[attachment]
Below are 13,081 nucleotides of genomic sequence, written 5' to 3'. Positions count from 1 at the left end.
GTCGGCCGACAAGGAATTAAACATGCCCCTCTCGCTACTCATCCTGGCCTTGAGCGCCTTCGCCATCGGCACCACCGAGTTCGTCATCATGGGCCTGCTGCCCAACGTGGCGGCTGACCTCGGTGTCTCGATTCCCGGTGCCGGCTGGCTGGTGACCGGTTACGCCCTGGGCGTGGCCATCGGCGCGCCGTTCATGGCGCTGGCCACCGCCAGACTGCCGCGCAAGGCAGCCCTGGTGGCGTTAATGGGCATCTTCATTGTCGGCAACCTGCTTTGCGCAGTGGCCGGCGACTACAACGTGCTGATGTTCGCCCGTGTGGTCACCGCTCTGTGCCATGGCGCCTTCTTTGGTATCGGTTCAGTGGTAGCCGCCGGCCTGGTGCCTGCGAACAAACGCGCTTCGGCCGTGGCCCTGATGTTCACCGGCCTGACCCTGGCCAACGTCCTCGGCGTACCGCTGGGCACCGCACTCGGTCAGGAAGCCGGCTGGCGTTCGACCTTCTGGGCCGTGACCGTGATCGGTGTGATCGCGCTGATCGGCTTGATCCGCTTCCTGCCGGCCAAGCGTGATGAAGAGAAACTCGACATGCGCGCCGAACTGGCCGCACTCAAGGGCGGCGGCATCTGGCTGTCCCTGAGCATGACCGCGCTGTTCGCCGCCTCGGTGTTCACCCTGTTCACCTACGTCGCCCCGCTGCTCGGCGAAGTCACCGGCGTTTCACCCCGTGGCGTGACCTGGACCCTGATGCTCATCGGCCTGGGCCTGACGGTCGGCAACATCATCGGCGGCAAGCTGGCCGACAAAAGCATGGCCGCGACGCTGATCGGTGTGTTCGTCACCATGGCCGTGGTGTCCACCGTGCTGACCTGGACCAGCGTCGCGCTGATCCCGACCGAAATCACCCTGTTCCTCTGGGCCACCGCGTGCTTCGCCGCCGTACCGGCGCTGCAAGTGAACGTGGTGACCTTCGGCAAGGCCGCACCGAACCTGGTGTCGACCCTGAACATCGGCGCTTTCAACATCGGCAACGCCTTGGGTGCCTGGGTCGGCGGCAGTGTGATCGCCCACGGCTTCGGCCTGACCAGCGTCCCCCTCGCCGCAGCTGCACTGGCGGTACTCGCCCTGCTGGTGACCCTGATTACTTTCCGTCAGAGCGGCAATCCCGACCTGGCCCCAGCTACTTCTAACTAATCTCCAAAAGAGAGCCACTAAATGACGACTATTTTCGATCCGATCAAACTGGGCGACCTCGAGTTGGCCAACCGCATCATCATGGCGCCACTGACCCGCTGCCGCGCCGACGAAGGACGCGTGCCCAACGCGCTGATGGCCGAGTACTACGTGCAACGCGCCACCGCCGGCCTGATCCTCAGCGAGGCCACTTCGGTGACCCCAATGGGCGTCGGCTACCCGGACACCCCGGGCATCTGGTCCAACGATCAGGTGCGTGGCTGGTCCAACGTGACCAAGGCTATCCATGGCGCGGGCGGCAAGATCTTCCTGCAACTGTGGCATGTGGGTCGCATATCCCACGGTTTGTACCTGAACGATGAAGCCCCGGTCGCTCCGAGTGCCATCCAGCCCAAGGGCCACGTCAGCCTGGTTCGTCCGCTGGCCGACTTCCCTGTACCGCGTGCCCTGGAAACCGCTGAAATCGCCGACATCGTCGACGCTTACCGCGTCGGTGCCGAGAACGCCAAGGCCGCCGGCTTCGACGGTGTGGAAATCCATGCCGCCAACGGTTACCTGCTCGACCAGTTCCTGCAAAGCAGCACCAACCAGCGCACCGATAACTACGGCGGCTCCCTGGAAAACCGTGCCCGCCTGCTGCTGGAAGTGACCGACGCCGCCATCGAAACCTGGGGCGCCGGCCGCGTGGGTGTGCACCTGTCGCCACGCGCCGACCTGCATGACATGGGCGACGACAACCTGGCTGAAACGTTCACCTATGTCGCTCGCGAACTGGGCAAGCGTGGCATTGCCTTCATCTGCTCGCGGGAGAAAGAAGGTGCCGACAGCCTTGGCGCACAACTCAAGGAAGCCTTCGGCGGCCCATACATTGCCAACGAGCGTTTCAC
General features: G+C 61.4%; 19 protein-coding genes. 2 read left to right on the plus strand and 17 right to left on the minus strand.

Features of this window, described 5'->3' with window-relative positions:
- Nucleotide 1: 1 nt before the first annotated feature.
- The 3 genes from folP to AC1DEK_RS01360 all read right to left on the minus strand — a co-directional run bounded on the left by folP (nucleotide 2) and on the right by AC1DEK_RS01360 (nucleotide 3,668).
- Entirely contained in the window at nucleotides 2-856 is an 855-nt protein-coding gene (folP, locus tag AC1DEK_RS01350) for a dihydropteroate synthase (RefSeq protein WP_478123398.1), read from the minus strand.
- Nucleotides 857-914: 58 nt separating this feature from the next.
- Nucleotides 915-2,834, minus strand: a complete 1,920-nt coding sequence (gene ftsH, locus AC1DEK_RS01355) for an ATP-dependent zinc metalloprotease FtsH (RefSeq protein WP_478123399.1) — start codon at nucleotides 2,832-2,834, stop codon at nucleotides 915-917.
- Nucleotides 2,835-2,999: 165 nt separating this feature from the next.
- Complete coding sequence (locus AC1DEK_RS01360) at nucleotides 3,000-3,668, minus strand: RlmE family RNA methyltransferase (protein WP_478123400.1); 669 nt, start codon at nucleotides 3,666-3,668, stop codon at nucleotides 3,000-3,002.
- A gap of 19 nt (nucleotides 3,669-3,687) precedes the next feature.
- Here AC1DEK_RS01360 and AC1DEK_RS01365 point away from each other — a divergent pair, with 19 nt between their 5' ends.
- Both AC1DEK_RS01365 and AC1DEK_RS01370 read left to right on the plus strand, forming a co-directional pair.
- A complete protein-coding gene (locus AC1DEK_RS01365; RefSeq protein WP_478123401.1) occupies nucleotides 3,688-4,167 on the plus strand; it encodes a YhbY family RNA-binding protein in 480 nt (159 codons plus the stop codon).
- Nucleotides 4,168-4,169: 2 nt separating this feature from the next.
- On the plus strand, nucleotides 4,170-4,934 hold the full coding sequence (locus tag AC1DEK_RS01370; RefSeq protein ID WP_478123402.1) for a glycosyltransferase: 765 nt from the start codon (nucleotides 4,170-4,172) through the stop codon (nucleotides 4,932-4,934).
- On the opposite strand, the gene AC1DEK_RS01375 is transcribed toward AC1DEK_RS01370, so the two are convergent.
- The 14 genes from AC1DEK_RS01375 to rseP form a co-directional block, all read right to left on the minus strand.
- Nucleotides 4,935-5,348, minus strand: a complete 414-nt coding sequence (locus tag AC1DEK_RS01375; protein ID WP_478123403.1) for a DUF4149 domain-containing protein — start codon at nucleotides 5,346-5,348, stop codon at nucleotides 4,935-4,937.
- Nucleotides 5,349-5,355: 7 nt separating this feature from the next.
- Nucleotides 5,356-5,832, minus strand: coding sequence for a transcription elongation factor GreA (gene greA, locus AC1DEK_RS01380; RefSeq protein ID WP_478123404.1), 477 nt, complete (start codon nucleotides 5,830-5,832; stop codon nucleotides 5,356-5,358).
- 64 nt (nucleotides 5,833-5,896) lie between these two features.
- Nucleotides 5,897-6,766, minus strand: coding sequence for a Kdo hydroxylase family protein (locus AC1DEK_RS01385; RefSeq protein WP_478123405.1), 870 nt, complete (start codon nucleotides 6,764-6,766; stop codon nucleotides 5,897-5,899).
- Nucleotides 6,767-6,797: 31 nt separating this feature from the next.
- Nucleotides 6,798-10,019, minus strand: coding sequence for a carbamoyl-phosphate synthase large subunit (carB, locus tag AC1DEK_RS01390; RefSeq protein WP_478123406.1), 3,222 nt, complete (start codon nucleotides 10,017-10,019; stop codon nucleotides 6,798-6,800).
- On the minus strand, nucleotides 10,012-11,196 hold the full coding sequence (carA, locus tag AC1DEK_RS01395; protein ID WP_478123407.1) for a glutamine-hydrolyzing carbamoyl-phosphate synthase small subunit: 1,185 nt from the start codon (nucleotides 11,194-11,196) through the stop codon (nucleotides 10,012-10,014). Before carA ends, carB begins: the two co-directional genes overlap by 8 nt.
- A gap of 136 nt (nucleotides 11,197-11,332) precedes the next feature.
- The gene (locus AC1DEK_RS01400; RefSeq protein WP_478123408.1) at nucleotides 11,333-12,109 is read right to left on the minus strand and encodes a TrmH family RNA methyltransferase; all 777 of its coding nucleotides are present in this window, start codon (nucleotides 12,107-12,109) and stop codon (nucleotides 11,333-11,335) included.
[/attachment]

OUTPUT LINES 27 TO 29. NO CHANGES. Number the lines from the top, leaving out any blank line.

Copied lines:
- On the minus strand, nucleotides 10,012-11,196 hold the full coding sequence (carA, locus tag AC1DEK_RS01395; protein ID WP_478123407.1) for a glutamine-hydrolyzing carbamoyl-phosphate synthase small subunit: 1,185 nt from the start codon (nucleotides 11,194-11,196) through the stop codon (nucleotides 10,012-10,014). Before carA ends, carB begins: the two co-directional genes overlap by 8 nt.
- A gap of 136 nt (nucleotides 11,197-11,332) precedes the next feature.
- The gene (locus AC1DEK_RS01400; RefSeq protein WP_478123408.1) at nucleotides 11,333-12,109 is read right to left on the minus strand and encodes a TrmH family RNA methyltransferase; all 777 of its coding nucleotides are present in this window, start codon (nucleotides 12,107-12,109) and stop codon (nucleotides 11,333-11,335) included.